Nephrons are the basic filtering units of kidneys. Each kidney possesses large number of nephrons, approximately 1-1.5 million. The main components of the nephron are glomerulus, Bowman’s capsule, and a long renal tubule.
Functioning of a nephron:
- The blood enters the kidney through the renal artery, which branches into many capillaries associated with glomerulus.
- The water and solute are transferred to the nephron at Bowman’s capsule.
- In the proximal tubule, some substances such as amino acids, glucose, and salts are selectively reabsorbed and unwanted molecules are added in the urine.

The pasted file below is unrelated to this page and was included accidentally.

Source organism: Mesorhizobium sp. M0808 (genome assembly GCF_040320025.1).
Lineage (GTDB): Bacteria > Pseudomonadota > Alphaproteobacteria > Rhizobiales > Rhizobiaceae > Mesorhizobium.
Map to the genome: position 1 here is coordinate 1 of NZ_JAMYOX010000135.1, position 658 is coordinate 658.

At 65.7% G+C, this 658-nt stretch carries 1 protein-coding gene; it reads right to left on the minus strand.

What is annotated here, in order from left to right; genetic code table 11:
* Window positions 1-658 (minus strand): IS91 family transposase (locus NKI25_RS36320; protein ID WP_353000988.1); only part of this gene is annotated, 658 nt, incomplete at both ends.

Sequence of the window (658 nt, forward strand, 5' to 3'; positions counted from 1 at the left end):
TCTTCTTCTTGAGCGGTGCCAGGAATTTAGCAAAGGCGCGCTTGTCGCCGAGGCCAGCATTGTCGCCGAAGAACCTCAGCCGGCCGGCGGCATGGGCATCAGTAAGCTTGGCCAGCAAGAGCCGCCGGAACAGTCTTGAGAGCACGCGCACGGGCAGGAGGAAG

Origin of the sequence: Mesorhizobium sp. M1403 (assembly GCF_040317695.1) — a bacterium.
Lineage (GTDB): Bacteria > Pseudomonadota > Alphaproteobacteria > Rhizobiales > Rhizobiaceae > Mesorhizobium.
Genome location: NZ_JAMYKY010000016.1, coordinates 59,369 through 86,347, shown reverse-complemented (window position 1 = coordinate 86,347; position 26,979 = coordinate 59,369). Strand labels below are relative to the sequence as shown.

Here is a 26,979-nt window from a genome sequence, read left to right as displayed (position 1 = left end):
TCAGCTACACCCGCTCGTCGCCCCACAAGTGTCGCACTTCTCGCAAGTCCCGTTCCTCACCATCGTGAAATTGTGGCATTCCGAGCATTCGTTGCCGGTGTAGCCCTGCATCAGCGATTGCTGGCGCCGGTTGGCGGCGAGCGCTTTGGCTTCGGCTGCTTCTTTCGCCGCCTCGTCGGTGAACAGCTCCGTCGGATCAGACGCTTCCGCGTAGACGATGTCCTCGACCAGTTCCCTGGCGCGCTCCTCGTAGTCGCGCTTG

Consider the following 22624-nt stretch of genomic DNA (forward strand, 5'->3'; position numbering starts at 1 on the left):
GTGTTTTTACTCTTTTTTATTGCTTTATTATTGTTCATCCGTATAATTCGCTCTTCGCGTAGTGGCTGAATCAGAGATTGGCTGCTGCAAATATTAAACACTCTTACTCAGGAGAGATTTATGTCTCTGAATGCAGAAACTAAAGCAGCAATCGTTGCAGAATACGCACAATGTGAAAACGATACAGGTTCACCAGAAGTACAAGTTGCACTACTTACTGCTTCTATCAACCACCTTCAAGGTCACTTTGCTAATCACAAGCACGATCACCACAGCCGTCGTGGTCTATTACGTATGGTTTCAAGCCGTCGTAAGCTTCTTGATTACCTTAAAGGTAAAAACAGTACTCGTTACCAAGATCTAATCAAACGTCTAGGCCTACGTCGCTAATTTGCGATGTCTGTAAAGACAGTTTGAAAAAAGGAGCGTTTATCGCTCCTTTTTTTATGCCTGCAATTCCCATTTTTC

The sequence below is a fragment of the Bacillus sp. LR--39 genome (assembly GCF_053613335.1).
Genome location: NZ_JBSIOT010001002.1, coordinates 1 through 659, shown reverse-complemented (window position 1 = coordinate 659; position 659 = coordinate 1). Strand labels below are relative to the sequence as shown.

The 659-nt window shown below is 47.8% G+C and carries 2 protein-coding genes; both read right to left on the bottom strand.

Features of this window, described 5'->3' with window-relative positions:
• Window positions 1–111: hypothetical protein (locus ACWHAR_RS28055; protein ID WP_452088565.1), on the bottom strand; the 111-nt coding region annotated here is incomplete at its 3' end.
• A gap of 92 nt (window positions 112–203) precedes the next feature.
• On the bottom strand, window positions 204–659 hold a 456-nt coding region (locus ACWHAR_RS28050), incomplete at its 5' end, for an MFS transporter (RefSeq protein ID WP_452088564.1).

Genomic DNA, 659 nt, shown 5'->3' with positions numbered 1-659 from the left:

- The filtrate then moves down into the loop of Henle, where more water is absorbed.
- From here, the filtrate moves upwards into the distal tubule and finally to the collecting duct.
- Collecting duct collects urine from many nephrons.
- The urine formed in each kidney enters a long tube called ureter. From ureter, it gets transported to the urinary bladder and then into the urethra.